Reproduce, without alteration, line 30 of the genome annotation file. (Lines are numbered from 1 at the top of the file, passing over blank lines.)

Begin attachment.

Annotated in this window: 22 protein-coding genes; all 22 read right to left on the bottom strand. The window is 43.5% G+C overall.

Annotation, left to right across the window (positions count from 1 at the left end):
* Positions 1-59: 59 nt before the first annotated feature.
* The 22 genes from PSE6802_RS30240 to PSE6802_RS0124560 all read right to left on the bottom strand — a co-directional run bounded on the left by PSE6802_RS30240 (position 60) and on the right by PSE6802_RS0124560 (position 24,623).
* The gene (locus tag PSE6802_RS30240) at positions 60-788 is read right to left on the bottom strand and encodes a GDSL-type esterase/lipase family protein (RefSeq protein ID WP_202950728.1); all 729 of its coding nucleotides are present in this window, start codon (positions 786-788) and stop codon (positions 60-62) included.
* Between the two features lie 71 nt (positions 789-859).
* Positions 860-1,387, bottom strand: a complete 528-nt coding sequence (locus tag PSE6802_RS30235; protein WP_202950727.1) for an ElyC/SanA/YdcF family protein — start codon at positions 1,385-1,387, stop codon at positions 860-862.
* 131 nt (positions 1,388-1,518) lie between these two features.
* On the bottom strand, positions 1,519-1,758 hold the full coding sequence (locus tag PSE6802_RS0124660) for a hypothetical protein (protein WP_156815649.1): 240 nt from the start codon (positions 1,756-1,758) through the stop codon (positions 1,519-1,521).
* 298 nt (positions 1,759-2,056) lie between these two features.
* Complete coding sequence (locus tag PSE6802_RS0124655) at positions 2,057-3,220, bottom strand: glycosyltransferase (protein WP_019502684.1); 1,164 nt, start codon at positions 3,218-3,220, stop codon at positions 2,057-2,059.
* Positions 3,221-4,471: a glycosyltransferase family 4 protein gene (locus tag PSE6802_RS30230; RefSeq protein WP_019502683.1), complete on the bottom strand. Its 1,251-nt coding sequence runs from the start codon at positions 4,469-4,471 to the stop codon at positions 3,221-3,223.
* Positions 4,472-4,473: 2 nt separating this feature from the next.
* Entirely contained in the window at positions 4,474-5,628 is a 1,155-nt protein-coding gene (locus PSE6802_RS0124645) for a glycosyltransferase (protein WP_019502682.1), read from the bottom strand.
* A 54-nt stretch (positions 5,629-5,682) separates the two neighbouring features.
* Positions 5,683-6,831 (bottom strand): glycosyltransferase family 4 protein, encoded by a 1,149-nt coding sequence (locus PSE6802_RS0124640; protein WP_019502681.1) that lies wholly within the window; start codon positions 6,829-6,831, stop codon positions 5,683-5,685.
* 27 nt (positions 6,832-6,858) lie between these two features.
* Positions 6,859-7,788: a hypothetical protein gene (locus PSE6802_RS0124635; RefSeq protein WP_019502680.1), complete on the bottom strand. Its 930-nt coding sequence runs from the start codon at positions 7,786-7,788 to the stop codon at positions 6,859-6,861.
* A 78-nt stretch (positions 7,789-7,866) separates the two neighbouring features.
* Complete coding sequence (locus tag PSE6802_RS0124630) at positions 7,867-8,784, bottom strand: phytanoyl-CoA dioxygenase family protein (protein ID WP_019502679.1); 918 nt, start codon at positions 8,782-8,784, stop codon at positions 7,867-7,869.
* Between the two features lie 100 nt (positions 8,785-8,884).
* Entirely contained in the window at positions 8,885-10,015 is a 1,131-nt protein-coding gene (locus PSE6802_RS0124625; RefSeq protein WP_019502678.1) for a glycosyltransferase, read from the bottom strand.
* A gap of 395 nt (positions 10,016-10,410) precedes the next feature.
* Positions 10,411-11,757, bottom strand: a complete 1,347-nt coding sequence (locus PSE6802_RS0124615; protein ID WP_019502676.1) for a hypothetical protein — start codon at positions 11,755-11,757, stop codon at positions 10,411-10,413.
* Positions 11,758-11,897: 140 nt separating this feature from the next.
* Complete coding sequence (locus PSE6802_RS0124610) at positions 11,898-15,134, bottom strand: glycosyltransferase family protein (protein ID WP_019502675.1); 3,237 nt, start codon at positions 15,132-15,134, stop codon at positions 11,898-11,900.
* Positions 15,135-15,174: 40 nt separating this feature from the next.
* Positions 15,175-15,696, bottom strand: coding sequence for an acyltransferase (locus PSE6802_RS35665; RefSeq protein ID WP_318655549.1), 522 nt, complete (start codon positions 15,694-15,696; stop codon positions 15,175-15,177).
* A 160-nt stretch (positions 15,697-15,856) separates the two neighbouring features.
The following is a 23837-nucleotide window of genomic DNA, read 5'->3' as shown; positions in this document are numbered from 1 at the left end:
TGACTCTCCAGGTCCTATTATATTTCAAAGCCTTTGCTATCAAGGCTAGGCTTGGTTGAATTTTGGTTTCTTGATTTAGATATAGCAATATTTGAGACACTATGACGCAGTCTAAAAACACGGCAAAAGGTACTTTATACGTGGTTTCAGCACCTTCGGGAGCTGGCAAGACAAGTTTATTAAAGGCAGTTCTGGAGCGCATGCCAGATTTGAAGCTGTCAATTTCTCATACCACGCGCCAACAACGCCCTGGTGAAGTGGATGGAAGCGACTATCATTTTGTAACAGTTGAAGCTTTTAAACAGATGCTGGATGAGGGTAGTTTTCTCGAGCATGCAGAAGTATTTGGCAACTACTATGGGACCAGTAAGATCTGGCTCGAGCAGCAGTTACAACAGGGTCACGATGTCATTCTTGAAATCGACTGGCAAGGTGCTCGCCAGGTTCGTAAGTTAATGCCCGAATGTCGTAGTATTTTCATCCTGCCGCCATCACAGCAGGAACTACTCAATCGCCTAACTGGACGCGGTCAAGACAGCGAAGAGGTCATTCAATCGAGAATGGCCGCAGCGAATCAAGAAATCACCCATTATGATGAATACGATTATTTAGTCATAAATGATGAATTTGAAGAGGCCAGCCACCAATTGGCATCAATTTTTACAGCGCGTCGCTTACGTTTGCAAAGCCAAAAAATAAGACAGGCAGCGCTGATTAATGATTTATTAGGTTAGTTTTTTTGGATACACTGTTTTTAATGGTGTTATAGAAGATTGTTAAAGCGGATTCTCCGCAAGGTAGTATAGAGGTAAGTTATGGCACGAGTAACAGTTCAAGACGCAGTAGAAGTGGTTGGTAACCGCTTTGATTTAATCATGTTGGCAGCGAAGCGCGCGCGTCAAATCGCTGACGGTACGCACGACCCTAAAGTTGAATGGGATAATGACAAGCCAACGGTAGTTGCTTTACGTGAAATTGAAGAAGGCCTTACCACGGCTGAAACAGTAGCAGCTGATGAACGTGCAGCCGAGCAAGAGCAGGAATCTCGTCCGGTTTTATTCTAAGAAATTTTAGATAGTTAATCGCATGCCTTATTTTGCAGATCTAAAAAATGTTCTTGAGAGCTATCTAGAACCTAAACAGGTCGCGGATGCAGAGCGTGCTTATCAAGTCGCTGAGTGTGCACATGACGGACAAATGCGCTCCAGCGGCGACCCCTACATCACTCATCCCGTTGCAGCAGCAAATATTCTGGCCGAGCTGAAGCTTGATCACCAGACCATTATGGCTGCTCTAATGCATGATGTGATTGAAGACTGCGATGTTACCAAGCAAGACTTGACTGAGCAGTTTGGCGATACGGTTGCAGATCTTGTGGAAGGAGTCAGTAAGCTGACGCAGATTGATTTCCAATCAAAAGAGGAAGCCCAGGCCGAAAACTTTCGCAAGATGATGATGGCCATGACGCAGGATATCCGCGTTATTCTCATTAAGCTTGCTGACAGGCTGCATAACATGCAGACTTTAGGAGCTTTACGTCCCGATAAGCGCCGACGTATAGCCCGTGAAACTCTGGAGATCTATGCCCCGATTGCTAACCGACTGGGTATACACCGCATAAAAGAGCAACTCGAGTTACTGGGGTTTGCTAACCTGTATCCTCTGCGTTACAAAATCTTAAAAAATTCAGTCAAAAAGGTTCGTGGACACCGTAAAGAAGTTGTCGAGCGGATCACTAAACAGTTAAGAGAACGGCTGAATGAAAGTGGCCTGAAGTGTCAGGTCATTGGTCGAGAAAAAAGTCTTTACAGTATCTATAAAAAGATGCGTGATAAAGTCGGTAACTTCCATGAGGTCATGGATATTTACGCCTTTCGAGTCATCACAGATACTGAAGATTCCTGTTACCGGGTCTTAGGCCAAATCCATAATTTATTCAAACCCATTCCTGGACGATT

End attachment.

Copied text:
The following is a 23837-nucleotide window of genomic DNA, read 5'->3' as shown; positions in this document are numbered from 1 at the left end: